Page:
American Geophysical Union reaffirms its position on free and open communication of scientific findings.
16 September 2016
WASHINGTON, DC— Earth and space sciences play an increasingly important role in the technologies and advancements that have broad implications for society, from public health and safety to economic development. The American Geophysical Union (AGU) today reaffirmed its position statement, “AGU Supports Free and Open Communication of Scientific Findings,” acknowledging that scientists should be able to present their findings freely and “without censorship, intimidation, or political interference.” It also charges scientists with the responsibility to “portray their results, and the results of others, objectively, professionally, and without sensationalizing or politicizing the associated impacts.”
Advances in science and the benefits of science to policy, technological progress, and society as a whole depend upon the free exchange of scientific data and information as well as on open debate. The statement was originally adopted by AGU’s Council on 17 August 2011 from a statement written by the American Meteorological Society. Recent years have seen troubling cases such as the conviction of Italian seismologists for manslaughter, or more recently, the forced resignation and suspension of many Turkish academics in the wake of a failed coup attempt.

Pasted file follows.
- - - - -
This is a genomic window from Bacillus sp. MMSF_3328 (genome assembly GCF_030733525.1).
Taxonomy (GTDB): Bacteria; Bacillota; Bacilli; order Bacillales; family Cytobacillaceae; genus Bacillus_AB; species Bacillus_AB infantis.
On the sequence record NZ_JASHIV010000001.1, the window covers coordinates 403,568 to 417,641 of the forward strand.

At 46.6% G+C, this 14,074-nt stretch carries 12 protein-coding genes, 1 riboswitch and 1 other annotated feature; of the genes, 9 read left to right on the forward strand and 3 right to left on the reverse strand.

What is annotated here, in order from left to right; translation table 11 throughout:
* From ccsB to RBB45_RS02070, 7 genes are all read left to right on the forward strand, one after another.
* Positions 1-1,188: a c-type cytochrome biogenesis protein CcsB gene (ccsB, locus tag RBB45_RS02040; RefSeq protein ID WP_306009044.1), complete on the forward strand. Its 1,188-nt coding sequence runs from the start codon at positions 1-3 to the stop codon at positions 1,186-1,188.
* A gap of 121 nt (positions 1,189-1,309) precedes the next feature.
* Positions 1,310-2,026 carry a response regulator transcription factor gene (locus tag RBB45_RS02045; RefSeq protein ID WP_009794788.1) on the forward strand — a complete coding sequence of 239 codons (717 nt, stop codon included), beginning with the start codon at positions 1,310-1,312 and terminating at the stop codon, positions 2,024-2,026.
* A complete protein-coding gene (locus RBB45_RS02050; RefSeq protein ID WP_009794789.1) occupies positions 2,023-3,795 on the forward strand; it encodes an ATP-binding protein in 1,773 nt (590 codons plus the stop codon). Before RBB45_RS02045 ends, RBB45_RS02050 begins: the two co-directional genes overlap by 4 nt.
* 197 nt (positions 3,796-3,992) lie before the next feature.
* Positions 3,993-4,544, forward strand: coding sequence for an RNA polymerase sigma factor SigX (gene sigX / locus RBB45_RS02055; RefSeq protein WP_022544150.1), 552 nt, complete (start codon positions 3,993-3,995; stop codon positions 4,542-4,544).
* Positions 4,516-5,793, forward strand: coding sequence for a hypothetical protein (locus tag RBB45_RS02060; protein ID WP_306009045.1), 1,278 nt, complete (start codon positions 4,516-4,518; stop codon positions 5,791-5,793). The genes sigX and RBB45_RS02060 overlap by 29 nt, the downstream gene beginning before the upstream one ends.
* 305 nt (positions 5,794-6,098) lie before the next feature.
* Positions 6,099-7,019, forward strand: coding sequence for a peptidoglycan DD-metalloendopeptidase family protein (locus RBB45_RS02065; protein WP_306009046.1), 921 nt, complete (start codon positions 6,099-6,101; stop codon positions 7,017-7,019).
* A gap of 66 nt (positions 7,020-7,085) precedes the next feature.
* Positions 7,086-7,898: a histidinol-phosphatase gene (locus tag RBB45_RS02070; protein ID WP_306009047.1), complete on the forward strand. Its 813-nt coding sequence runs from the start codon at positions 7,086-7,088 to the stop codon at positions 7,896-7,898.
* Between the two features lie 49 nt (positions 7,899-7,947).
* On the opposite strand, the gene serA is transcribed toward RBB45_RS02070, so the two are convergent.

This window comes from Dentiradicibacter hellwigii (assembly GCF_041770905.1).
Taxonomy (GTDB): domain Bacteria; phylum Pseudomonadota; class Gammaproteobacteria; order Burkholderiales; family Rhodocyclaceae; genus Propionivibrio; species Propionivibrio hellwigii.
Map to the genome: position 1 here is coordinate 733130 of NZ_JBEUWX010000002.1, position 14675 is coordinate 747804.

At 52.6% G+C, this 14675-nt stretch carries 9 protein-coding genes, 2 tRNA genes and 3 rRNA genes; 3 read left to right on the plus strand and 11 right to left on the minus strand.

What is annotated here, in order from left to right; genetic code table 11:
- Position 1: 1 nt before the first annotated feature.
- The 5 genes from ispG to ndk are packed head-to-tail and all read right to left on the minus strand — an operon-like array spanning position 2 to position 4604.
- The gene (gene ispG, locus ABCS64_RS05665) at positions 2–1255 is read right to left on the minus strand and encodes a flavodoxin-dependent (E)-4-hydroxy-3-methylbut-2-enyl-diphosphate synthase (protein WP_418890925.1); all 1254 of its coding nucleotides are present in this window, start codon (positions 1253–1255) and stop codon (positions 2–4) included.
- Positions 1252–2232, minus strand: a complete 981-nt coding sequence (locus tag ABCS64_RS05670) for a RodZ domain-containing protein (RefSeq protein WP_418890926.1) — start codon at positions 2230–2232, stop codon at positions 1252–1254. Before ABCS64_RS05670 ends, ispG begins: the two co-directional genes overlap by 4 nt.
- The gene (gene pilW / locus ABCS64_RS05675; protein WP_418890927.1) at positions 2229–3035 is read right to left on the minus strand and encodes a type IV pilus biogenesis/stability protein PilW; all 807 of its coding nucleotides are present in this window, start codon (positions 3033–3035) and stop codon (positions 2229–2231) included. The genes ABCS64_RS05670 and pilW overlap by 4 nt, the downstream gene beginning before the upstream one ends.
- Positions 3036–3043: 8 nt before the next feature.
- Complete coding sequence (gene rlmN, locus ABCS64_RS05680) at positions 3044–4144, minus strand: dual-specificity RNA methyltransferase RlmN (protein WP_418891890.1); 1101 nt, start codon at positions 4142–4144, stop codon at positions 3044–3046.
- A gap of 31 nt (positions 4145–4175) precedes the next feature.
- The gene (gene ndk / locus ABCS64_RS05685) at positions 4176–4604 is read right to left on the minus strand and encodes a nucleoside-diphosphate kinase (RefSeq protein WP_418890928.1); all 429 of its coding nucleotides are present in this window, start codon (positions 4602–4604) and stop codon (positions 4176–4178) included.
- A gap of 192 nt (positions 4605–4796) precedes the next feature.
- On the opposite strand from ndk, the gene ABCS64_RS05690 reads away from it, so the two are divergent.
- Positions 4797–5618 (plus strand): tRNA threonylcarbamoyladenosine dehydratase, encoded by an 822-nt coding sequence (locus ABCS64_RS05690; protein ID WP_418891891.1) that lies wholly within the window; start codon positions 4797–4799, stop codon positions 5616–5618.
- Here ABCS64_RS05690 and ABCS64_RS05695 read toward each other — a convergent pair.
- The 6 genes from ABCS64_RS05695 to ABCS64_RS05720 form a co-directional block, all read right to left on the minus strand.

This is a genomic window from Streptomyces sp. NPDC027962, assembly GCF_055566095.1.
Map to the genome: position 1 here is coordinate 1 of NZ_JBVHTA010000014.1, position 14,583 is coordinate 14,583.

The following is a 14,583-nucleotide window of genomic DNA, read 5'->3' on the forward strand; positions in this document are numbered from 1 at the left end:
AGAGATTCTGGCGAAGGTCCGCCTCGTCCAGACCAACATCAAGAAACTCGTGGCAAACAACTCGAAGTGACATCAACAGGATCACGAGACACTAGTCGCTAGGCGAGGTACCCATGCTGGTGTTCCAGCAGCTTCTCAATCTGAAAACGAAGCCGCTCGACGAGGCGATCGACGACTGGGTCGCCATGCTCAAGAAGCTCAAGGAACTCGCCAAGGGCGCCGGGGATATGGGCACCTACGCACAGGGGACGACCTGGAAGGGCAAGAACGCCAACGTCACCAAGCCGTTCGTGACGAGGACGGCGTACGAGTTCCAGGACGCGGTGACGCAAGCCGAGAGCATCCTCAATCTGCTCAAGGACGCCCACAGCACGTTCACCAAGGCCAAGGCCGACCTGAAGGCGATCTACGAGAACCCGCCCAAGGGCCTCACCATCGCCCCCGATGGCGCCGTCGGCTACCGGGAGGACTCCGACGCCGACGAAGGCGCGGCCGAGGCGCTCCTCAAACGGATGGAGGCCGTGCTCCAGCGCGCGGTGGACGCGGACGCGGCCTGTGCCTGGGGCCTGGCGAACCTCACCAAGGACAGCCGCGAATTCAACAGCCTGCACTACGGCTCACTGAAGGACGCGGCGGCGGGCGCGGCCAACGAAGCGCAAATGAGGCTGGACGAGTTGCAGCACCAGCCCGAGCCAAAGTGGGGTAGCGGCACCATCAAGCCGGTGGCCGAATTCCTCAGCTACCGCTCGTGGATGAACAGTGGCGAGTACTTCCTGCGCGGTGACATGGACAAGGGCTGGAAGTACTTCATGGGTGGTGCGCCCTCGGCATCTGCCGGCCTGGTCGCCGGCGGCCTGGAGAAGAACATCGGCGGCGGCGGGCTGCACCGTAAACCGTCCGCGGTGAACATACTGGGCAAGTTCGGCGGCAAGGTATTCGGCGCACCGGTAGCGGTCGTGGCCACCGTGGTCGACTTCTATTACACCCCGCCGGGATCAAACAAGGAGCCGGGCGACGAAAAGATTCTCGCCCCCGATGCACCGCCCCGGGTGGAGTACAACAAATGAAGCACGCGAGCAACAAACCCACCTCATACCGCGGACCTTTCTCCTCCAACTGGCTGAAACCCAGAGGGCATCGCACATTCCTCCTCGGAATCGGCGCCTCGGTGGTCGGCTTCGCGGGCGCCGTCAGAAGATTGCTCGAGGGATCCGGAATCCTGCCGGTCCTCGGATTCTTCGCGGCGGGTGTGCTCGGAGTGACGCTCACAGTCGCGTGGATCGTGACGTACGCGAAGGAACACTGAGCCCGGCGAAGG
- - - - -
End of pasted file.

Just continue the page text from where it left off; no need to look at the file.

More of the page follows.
“Responsible communication of science is key to advancing scientific discovery and innovation,” said Jana Davis, chair of the AGU Position Statement Task Force. “Policy makers and research institutions have an obligation to ensure scientists can share their work freely without fear of consequence. Similarly, scientists have an obligation to responsibly and objectively portray those results to the public.”
As an organization committed to promoting discovery in Earth and space science for the benefit of humanity, AGU develops and maintains position statements to provide scientific expertise on significant policy issues related to the understanding and application of the Earth and space sciences.
Margaret Leinen, AGU president, or Jana Davis, chair of the Position Statement Task Force, will be available for comment. Members of the press should contact Caitlyn Camacho to schedule an interview.